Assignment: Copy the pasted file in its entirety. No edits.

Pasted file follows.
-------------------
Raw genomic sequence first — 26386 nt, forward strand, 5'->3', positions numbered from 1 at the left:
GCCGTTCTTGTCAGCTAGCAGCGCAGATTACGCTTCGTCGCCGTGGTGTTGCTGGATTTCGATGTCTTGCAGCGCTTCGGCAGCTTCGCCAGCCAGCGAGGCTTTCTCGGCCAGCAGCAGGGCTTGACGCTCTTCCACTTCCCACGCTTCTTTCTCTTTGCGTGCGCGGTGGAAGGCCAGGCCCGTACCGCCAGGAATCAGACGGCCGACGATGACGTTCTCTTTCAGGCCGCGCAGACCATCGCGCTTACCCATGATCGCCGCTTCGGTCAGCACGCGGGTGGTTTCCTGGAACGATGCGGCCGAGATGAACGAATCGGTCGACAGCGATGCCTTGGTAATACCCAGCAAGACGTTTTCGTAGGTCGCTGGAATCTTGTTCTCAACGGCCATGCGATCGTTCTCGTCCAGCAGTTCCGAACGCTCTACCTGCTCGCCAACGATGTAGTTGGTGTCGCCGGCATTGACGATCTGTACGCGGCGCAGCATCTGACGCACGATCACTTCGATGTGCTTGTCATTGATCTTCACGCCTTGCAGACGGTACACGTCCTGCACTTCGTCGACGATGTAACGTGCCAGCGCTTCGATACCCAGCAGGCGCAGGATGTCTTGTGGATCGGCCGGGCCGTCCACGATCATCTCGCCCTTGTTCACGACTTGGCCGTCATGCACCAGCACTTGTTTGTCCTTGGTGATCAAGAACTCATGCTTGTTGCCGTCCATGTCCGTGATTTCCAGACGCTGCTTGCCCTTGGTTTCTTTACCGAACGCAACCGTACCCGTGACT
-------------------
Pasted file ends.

Raw genomic sequence first — 26386 nt, forward strand, 5'->3', positions numbered from 1 at the left:
GCCGTTCTTGTCAGCTAGCAGCGCAGATTACGCTTCGTCGCCGTGGTGTTGCTGGATTTCGATGTCTTGCAGCGCTTCGGCAGCTTCGCCAGCCAGCGAGGCTTTCTCGGCCAGCAGCAGGGCTTGACGCTCTTCCACTTCCCACGCTTCTTTCTCTTTGCGTGCGCGGTGGAAGGCCAGGCCCGTACCGCCAGGAATCAGACGGCCGACGATGACGTTCTCTTTCAGGCCGCGCAGACCATCGCGCTTACCCATGATCGCCGCTTCGGTCAGCACGCGGGTGGTTTCCTGGAACGATGCGGCCGAGATGAACGAATCGGTCGACAGCGATGCCTTGGTAATACCCAGCAAGACGTTTTCGTAGGTCGCTGGAATCTTGTTCTCAACGGCCATGCGATCGTTCTCGTCCAGCAGTTCCGAACGCTCTACCTGCTCGCCAACGATGTAGTTGGTGTCGCCGGCATTGACGATCTGTACGCGGCGCAGCATCTGACGCACGATCACTTCGATGTGCTTGTCATTGATCTTCACGCCTTGCAGACGGTACACGTCCTGCACTTCGTCGACGATGTAACGTGCCAGCGCTTCGATACCCAGCAGGCGCAGGATGTCTTGTGGATCGGCCGGGCCGTCCACGATCATCTCGCCCTTGTTCACGACTTGGCCGTCATGCACCAGCACTTGTTTGTCCTTGGTGATCAAGAACTCATGCTTGTTGCCGTCCATGTCCGTGATTTCCAGACGCTGCTTGCCCTTGGTTTCTTTACCGAACGCAACCGTACCCGTGACT